Directed by the Game Night duo of John Francis Daley and Jonathan Goldstein, the film follows Edgin (Chris Pine) and Holga (Michelle Rodriguez), a pair of petty thieves who escape from jail and team up on a quest to rescue Edgin’s daughter (Chloe Coleman). The cast is rounded out by Justice Smith, Sophia Lillis, Regé-Jean Page and a scene-stealing Hugh Grant.

As I wrote in my review, “Daley and Goldstein are able to inject humour into the film without sacrificing its place in the fantasy adventure genre.” They bring a lightness of touch to the material that makes this a fun reimagining of the game. It offers a lot of callbacks for DnD fans, while also working just as well as an entertaining and lighthearted adventure movie for those who are less familiar with the game itself.

The film didn’t do as well in theatres as I had hoped, but it’s one that I would recommend checking out at home, and I can imagine it gaining more of a following in the years to come. The 4K Ultra HD disc offers a satisfying image, that allows the rich colours of the film to stand out.

Film Rating: ★★★ (out of 4)

Bonus Features (4K Ultra HD):

The 4K disc boasts “over an hour of bonus content,” mainly consisting of behind the scenes featurettes that are fun to go through. A code for a digital copy is also included in the package, which ships with a slipcover.

From Dice to Dragons: Honoring the Lore (11 minutes, 15 seconds): The directors and cast members talk about their own histories with the game, balancing humour in the film, and crafting the complicated “portal heist” set-piece.

Rogues’ Gallery: The Heroes of Dungeons & Dragons (11 minutes, 24 seconds): The directors and cast discuss their individual characters, and the different game-inspired archetypes they fall into.

Fantastic Foes (7 minutes, 3 seconds): Like the previous piece, only focused on the antagonist characters; Daisy Head’s Sofina and Hugh Grant’s Forge.

The Bestiary (9 minutes, 21 seconds): A look at the different creatures featured in the film, and how they were brought to life through a mix of makeup, practical effects, and puppeteering.

Foraging the Forgotten Realms (8 minutes, 7 seconds): Production designer Ray Chan takes us through the different sets and locations in the film, and the inspiration behind some of the designs.

Broadswords, Battle-axes & Badass Brawls (8 minutes, 40 seconds): A look at some of the stunts and the weapons that were designed for the film.

Gag Reel (6 minutes, 51 seconds)

Deleted and Extended Scenes (10 minutes, 35 seconds)

Gorg’s Arrival – Extended (55 seconds)

Ice Breaker – Extended (1 minute, 31 seconds)

Harassing Holga – Deleted (1 minute, 9 seconds)

Eating Ash – Extended (14 seconds)

Harper’s Sanctuary – Extended (29 seconds)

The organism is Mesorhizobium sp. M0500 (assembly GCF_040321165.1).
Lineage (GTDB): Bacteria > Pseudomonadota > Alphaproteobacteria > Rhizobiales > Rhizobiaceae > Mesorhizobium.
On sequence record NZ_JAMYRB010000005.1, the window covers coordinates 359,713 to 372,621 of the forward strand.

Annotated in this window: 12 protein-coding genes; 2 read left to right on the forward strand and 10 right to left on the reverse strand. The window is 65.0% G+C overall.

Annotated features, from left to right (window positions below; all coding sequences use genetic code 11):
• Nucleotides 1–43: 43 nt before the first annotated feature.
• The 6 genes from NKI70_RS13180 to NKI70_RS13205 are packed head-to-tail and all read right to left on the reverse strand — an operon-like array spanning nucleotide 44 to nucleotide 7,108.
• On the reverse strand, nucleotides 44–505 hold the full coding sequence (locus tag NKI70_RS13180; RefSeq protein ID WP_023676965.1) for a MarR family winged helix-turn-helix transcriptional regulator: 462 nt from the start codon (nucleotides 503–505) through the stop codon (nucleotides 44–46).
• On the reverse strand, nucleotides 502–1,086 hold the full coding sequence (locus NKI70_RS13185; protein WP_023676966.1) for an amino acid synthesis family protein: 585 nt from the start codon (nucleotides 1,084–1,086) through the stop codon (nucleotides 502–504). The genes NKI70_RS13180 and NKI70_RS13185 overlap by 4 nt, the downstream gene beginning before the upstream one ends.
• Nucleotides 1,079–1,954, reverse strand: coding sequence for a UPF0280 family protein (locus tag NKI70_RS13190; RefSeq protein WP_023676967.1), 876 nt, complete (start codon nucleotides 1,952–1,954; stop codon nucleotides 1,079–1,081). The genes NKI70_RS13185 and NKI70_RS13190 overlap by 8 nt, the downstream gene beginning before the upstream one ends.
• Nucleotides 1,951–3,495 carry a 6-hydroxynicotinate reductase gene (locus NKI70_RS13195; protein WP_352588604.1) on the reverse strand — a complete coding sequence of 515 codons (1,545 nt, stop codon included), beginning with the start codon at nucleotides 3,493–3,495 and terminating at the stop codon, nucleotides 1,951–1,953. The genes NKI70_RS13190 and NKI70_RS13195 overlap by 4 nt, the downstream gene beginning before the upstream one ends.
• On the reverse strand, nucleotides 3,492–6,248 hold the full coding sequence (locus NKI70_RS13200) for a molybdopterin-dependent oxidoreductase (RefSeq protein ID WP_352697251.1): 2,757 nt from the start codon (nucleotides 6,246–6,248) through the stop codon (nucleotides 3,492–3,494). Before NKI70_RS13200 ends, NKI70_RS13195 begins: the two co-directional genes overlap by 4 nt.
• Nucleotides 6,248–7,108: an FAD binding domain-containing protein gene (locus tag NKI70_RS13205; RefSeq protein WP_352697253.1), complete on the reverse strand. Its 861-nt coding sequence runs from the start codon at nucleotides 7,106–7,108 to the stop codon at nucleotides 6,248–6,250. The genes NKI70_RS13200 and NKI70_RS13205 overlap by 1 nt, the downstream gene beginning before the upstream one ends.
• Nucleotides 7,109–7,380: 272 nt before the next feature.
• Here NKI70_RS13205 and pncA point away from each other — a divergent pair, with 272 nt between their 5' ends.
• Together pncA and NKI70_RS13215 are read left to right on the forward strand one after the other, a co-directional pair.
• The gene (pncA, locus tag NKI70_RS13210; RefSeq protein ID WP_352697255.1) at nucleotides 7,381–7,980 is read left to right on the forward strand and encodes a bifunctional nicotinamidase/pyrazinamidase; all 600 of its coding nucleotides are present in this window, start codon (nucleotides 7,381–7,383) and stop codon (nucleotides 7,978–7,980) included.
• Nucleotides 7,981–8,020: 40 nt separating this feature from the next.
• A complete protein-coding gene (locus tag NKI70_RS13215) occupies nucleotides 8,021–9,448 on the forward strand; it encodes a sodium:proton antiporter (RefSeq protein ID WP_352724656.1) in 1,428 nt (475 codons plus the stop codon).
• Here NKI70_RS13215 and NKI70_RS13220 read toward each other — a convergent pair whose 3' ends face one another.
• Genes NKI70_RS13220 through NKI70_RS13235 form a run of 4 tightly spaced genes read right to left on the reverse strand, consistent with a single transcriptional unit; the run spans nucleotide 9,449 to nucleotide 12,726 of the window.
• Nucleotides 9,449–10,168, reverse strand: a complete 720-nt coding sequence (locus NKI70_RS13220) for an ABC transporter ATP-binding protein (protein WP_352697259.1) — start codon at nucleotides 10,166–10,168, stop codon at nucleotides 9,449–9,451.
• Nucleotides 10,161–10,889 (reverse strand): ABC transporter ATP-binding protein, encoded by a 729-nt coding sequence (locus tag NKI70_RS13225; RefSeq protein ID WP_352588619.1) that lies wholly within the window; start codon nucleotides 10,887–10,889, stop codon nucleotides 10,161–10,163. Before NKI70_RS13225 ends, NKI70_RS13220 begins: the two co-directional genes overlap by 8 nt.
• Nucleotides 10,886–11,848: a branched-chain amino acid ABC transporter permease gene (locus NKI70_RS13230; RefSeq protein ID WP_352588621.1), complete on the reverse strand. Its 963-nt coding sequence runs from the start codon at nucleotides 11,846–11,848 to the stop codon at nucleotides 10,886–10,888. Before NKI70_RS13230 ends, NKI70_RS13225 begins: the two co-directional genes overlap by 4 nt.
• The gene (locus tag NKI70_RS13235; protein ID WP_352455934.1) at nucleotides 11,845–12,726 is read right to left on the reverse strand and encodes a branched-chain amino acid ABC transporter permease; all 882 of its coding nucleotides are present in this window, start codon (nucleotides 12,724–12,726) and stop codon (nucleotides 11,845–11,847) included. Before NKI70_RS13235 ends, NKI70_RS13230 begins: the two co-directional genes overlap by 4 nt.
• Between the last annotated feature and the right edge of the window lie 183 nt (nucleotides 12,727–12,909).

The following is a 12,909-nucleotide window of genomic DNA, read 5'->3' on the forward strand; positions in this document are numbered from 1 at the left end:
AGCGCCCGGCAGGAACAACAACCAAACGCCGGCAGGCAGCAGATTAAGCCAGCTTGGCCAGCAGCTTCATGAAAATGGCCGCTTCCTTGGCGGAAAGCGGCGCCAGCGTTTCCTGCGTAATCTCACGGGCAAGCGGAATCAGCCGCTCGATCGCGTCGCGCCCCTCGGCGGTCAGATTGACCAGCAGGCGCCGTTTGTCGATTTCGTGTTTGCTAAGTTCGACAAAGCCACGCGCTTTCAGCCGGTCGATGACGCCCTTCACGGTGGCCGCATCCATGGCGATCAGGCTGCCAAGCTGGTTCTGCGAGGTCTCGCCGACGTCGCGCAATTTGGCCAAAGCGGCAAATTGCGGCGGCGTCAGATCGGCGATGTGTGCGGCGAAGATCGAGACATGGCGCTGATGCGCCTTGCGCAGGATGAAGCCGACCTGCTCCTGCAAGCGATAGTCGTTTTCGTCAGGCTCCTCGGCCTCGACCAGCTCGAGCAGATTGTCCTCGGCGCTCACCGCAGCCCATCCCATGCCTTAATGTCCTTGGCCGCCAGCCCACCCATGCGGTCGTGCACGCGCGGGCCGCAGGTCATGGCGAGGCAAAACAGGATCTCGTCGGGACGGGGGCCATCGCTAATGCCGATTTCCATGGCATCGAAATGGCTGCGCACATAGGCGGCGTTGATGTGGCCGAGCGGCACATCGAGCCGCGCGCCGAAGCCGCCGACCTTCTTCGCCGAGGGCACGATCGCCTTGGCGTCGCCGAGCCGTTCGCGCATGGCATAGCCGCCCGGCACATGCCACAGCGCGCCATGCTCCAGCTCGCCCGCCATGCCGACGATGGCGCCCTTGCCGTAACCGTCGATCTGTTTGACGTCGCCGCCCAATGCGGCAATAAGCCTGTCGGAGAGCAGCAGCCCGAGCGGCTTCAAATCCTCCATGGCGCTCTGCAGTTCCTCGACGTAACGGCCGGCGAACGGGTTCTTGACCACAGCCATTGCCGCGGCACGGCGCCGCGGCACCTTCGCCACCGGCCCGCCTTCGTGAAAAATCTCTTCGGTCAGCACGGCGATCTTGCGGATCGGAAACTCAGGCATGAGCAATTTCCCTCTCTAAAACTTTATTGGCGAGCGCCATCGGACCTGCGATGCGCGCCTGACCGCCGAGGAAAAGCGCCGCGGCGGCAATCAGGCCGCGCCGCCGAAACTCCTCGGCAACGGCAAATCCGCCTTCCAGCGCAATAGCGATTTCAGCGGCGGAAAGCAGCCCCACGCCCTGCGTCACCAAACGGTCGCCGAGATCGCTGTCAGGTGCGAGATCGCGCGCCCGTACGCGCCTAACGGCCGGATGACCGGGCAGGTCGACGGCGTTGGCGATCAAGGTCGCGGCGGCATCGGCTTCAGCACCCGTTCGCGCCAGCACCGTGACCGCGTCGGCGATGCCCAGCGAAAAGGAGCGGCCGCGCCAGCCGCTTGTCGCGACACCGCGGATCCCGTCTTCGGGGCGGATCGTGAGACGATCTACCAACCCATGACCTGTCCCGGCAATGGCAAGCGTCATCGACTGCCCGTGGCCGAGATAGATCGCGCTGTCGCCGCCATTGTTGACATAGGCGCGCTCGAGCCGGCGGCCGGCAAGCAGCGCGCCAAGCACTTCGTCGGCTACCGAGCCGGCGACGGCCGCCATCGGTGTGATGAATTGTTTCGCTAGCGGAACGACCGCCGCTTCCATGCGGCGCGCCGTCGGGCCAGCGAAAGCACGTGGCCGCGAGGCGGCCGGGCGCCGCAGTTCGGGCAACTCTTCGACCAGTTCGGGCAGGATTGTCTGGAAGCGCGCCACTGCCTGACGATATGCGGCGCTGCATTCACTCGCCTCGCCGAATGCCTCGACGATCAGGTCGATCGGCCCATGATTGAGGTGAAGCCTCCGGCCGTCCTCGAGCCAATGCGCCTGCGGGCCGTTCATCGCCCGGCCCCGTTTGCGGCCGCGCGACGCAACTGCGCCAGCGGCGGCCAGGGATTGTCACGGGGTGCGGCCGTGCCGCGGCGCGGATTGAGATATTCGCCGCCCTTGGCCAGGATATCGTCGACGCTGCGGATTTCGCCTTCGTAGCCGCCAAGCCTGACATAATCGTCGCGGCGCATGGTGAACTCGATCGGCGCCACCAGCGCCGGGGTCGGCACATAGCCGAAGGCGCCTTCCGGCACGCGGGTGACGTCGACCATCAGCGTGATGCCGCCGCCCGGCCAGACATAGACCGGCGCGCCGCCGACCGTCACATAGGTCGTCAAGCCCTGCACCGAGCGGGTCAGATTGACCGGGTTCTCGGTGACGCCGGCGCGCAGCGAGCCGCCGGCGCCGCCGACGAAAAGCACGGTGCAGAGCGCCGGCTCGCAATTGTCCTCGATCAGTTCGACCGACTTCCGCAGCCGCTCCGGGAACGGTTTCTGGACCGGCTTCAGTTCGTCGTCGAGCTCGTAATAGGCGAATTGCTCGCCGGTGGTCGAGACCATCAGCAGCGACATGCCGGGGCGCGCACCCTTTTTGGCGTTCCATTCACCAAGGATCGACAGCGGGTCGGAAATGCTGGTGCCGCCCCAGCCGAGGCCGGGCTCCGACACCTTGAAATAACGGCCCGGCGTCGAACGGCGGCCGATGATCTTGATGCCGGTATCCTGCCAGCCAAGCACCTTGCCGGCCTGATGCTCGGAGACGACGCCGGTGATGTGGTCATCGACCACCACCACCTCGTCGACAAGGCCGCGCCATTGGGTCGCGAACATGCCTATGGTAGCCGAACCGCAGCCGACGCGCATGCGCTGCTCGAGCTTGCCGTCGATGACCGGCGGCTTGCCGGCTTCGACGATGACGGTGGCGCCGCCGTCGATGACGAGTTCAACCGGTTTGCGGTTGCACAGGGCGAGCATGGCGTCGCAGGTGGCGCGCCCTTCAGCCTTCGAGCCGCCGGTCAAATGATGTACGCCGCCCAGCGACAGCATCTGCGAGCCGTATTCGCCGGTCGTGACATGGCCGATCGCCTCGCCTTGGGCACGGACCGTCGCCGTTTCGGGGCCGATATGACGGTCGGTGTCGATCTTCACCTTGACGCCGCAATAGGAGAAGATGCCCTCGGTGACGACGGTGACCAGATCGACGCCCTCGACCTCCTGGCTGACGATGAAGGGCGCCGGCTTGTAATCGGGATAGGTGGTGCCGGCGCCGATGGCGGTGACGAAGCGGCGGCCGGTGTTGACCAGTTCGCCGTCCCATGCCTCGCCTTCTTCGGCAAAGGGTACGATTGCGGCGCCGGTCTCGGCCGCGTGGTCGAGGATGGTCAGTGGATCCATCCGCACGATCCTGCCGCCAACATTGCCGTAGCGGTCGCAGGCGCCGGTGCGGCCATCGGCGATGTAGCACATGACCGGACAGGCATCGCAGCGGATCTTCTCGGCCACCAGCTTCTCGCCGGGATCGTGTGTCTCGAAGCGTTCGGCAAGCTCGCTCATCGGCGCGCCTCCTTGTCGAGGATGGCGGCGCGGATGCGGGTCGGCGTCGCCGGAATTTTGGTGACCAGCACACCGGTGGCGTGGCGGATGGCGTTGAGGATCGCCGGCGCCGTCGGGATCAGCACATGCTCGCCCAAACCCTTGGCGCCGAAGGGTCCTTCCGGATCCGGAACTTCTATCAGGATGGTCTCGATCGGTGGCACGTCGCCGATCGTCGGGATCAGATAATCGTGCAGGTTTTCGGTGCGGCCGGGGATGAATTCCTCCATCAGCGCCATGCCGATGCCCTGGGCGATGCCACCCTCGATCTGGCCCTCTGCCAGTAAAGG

Corpse 6 – Extended (6 minutes, 15 seconds)

Dungeons & Dragons: Honor Among Thieves is a Paramount Home Entertainment release. It’s 134 minutes and rated PG.

Street Date: May 30th, 2023

DVD Review: Assassin

May 30, 2023

By John Corrado

★½ (out of 4)

Since Bruce Willis has announced his retirement from acting due to his diagnosis of frontotemporal dementia, the film Assassin serves as his final role. As such, the movie is being sold under his name, but Willis is merely a supporting player in the sci-fi flick, which offers a muddled, disappointing hodge podge of influences from The Matrix to Inception.

Willis plays Valmora, a shadowy figure who is leading a covert military operation of assassins who use microchip technology to “hack” other people’s minds. By implanting a worm-like device in their brain stems, “soldiers” are able to remotely take over their bodies and carry out dangerous missions, from a bathtub in a warehouse.

When Alexa (Nomzamo Mbatha) finds out that her veteran husband Sebastian (Mustafa Shakir) was killed during one of these missions, she is brought in to finish what he started, by assuming another woman’s identity and taking out Adrian (Dominic Purcell), the crime lord responsible for his death.

The film serves as the feature directorial debut of Jesse Atlas, who is expanding upon his 2017 short film Let Them Die Like Lovers. The screenplay, which Atlas co-wrote with Aaron Wolfe (who also co-wrote the short), tells a confusing and overly convoluted story that feels poorly explained, with hard to follow internal logic. The film feels rushed at 87 minutes, like it’s missing a lot of scenes that would have helped explain the premise and deepen the relationships between the characters.

This is an example of a first feature that tries to be overly ambitious, but just isn’t very good, building to one big eye-roll of an ending. It feels like it never rises above being a pallid imitation of its influences, including some vague body horror elements borrowed from early Cronenberg. The action scenes appear somewhat amateurish in their staging, and fail to offer much excitement, with Willis in particular sadly feeling like he isn’t given enough to do. It’s a real pity that this will very likely be his final film.

Bonus Features (DVD):

The DVD includes no bonus features.

Assassin is a Paramount Home Entertainment release. It’s 87 minutes and rated 14A.

Release Date: May 30th, 2023

#InsideOut2023 Review: Supporting Our Selves

May 29, 2023

By John Corrado

★★★ (out of 4)

The 2023 Inside Out 2SLGBTQ+ Film Festival runs from May 25th to June 4th in Toronto, more information on tickets and showtimes can be found right here.

In the documentary Supporting Our Selves, director Lulu Wei looks at the history of Community One, a Toronto organization that was founded in 1980 as the Gay Community Appeal. The film charts how the group has evolved over the years as the city’s queer community has become more diverse, showing the important work that they continue to do with organizations like The 519 community centre and Buddies in Bad Times Theatre.